Orchius

(90 words)

Author(s): Schmitt, Tassilo (Bielefeld)
[German version] In 182 BC, O. proposed the first attested Roman lex sumptuaria (“law against luxury”). It limited the number of people who could attend a banquet (Macrob. Sat. 3,17,2). Like other laws of this period, this one too was meant to regulate the competition between political opponents. M. Porcius Cato [1] had to fight against mitigation of the law. (Fest. 280-82 L.). It was superseded in 161 BC by the tougher lex Fannia (see Fannius [I 6]; luxus ). Schmitt, Tassilo (Bielefeld) Bibliography E. Baltrusch, Regimen morum, 1989, 77-81.

Quinctilius

(2,074 words)

Author(s): Elvers, Karl-Ludwig (Bochum) | Kierdorf, Wilhelm (Cologne) | Schmitt, Tassilo (Bielefeld) | Bartels, Jens (Bonn) | Eck, Werner (Cologne)
Name of a Roman patrician family, derived from the praenomen Quintus; in inscriptions and MSS also Quintilius. In the annalistic tradition the family was one of Rome's oldest, supposed to have arrived in Rome under the king Tullus Hostilius (Dion. Hal. Ant. Rom. 3,29,7; cf. Liv. 1,30,2, though he has Quinctii); of a consul recorded in 453 BC and a consular tribune in 403 nothing further is known. In the historical period, members of the family are known from the end of the 3rd cent. on (bearing the inherited cognomen Varus), but they achieved no lasting noble status. The most promin…

Orient and Occident

(656 words)

Author(s): Schmitt, Tassilo (Bielefeld)
[German version] The designations 'Orient (Or.)' and 'Occident (Oc.)', as regions of the world, are based on the compass directions in which they are located. These in turn were named after sunrise (ἀνατολή/ anatolḗ, 'sunrise', cf. 'Anatolia'; Lat. sol oriens) and, by analogy with this, sunset (δύσις/ dýsis, Lat. sol occidens). Homer had already used these phenomena to determine a primary east-west axis for recording and describing the world (Od. 10,190-192), which differed from that used in Egypt that was based on the direction of the flow of …

Trebius

(110 words)

Author(s): Elvers, Karl-Ludwig (Bochum) | Schmitt, Tassilo (Bielefeld) | Fündling, Jörg (Bonn)
Oscan/Italian praenomen (usual abbreviation in Lat. inscriptions Tr.), later also a Roman gens name, recorded from the 1st cent. BC onwards. Elvers, Karl-Ludwig (Bochum) [German version] [1] T., Statius Supposed to have handed his home city of Compsa over to Hannibal [4] in 216 BC (Liv. 23,1,1-3; Zon. 9,2,7). Punic Wars (II) Schmitt, Tassilo (Bielefeld) Bibliography J. von Ungern-Sternberg, Capua im Zweiten Punischen Krieg, 1975, 69. [German version] [2] T. Gallus, M. Roman equestrian, Caesar's prefect or tribune in Gaul, who demanded grain from the Coriosolites (…

North and South

(364 words)

Author(s): Schmitt, Tassilo (Bielefeld)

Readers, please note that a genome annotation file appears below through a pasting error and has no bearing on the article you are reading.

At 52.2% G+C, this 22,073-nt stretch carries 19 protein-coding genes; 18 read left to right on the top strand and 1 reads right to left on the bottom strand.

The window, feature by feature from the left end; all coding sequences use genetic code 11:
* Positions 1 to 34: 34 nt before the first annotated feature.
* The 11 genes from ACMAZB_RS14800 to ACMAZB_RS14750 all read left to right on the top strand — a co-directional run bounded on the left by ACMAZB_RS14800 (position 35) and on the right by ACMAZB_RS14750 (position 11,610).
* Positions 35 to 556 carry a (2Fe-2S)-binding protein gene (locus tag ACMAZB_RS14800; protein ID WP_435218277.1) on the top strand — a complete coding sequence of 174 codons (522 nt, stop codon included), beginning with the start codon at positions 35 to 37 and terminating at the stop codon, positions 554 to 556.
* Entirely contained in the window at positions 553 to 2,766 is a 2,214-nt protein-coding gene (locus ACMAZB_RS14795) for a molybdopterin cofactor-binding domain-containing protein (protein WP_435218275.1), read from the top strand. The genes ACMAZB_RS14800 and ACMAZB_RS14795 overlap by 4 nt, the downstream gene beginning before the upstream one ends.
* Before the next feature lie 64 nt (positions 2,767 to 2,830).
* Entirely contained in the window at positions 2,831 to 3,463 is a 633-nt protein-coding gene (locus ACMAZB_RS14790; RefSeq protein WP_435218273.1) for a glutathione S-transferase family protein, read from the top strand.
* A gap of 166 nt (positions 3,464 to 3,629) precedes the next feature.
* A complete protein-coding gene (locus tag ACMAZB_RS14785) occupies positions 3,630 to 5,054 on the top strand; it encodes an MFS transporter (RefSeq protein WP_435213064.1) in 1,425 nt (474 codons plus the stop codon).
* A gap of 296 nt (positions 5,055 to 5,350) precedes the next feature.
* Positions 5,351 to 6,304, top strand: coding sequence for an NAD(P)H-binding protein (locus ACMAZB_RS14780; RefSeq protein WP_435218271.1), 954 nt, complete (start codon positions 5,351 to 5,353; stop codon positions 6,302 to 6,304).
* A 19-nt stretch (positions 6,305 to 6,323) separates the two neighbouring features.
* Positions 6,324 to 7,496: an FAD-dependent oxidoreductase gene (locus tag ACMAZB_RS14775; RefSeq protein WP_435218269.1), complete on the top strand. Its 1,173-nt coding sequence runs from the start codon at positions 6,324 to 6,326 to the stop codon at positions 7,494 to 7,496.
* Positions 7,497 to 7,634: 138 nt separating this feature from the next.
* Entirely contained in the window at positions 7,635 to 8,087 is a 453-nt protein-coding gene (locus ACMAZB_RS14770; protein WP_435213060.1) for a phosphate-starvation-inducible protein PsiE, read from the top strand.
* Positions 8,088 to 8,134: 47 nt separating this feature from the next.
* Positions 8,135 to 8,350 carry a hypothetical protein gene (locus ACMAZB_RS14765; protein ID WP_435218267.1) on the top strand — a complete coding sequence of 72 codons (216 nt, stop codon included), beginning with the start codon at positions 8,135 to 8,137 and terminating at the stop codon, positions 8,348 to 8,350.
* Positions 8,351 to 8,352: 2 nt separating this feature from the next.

[German version] (νότος/ nótos, Latin auster, and βορέας/ boréas, Latin aquilo). Whereas the Nile's north-south-axis provided Egypt with a main compass direction, north and south were considered by the Greeks and Romans ‘as edges and border regions in an oikoumene thought of as an east-west ellipse and organised into climate zones’ ([1. 311]). The north and south winds, in contrast, were even regarded by some authors as chief winds (Strab. 1,2,21). Although there were old trade relationships far into the …

Migration

(797 words)

Author(s): Schmitt, Tassilo (Bielefeld)
[German version] Migration denotes the more than temporary transfer of the residence of individuals and groups to another location. A uniform concept was lacking in antiquity, which elaborated only individual aspects of the associated concept: sedentarism was considered the norm. This resulted in a fundamental contrast to nomadism ( Nomads), which was conceived as anti-civilization. Phenomena such as synoikismos and Colonization were perceived as the constitution, enhancement or expansion of one's own cultural space, i.e., as fundame…

Tautalus

(47 words)

Author(s): Schmitt, Tassilo (Bielefeld)
[German version] (Ταύταλος/ Taútalos; in Diod. Sic. 33,1,4 according to Posidon.: Taútamos). Successor to Viriatus as supreme commander of the Lusitani, in 139 BC he capitulated to the Romans, who in return awarded his people land to secure their existence (App. Hisp. 320-321). Schmitt, Tassilo (Bielefeld)

Vibellius

(119 words)

Author(s): Schmitt, Tassilo (Bielefeld)
V. is a gens name recorded particularly in Campania. [German version] [1] Decius V. Led Campanian troops the Romans had relocated to Regium in 282 or 280 BC. The garrison later set up an independent government there in alliance with like-minded people in Messana [1] in Sicily. After the Romans' victory in 270 BC all survivors were executed (Pol. 1,7; Diod. 22,1,2-3; Dion. Hal. Ant. Rom. 20,4-5; Cass. Dio fr. 40,7-12). Schmitt, Tassilo (Bielefeld) [German version] [2] Cerrinus V. Taurea One of the leading men from Capua, the subject of anecdotal and often quite contradict…

Sempronius

(6,399 words)